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Yes   2.5/5
Sally Potter takes a poetic approach with this lyrical and ethereal romance in which the characters speak in rhyme while circumstances threaten to choke their love. It's intriguing to watch, and punctuated with genuinely powerful scenes, but it's overloaded with dialog and ideology, and extremely heavy going from the start.
  The story centres on an unnamed Irish-American woman (Allen), in a cold marriage to an oblivious Londoner (Neill), who strikes up a sensuous romance with a Lebanese chef (Abkarian). Once the warm glow of attraction cools down, real life reasserts itself, and the racial, political and religious gulf between them becomes a major obstacle. Meanwhile, the hired hands around them watch silently, unnoticed by their bosses, commenting on what they observe.
  The message seems to be that we need to notice the people we deliberately ignore, from those we rely on right in our own homes to oppressed groups around the world. Within this a couple is trying to say "yes" to life in a world that only says "no". This is a very strong message, and an especially important one, but the film is so dense that it's nearly impossible engage with it. The wordy dialog is almost impenetrable, and the pace of the film is alternately lurching and draggy.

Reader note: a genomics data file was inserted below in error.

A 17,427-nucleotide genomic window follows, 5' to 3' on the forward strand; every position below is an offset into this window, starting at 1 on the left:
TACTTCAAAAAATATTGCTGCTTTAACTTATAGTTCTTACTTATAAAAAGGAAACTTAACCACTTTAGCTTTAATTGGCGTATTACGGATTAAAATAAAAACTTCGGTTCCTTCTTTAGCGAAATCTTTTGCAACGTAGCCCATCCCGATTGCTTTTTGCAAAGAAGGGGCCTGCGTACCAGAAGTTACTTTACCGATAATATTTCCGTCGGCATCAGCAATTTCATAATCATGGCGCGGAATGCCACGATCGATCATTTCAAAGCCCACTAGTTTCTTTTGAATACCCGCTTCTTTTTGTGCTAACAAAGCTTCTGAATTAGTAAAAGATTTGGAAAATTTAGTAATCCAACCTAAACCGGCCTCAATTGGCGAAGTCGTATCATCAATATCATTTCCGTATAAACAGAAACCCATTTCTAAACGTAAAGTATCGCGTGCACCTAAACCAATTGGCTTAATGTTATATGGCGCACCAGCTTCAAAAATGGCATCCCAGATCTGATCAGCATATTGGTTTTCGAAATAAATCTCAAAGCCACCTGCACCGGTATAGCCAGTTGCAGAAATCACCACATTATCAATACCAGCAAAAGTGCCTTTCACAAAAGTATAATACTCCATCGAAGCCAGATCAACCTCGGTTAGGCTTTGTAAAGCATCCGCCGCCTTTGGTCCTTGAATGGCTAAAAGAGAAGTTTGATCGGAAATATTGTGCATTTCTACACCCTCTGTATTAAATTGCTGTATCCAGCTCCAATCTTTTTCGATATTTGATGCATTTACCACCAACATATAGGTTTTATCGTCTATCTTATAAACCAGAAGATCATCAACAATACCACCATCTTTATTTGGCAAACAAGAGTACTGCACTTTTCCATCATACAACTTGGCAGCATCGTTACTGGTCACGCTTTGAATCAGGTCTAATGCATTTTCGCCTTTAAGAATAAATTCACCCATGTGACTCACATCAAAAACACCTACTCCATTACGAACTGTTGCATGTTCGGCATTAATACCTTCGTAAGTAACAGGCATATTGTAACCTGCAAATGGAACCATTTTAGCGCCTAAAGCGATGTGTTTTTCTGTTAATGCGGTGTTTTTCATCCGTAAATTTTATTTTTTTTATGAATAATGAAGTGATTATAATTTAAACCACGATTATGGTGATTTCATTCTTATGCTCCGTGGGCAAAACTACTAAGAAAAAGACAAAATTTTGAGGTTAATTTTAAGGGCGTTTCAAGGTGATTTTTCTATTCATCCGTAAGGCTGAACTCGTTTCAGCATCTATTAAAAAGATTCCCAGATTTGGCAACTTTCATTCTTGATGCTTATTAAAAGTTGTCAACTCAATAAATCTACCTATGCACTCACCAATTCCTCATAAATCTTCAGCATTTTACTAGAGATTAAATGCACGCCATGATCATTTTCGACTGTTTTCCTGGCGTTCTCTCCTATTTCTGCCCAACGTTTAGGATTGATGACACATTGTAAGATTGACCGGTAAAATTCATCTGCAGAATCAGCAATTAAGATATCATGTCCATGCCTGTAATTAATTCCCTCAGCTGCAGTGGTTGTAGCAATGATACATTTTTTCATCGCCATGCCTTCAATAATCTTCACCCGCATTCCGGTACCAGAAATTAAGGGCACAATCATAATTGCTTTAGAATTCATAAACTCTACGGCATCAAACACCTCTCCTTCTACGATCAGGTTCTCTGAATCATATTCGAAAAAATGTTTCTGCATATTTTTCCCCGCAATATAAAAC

Potter's one trump card is Allen, who delivers yet another raw and achingly honest performance as a woman yearning to live her life, but held back at every step. Her passion contrasts vividly with Neill's steely need to control everything; both are bored almost to death. And the male-female clash between them vividly echoes the east-west/Arab-Christian divide between Allen and Abkarian, who's also good.
  All while Henderson buzzes around the edges as a pixie-like cleaner, talking and eyeing the camera, observing that "dirt doesn't go, it just gets moved around". But the film's so weighed down by the overly artful style that not much gets through. We are alienated by the dull pacing and convoluted dialog and overwhelmed by the intensity of the film's many messages. In the end, it's challenging but dull.
dir-scr Sally Potter
with Joan Allen, Simon Abkarian, Sam Neill, Shirley Henderson, Samantha Bond, Gary Lewis, Sheila Hancock, Stephanie Leonidas, Wil Johnson, Raymond Waring, Barbara Oxley, Beryl Scott
abkarian and allen release US 24.Jun.05,
UK 5.Aug.05
04/UK Sony 1h35
15 adult themes, language
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© 2005 by Rich Cline, Shadows on the Wall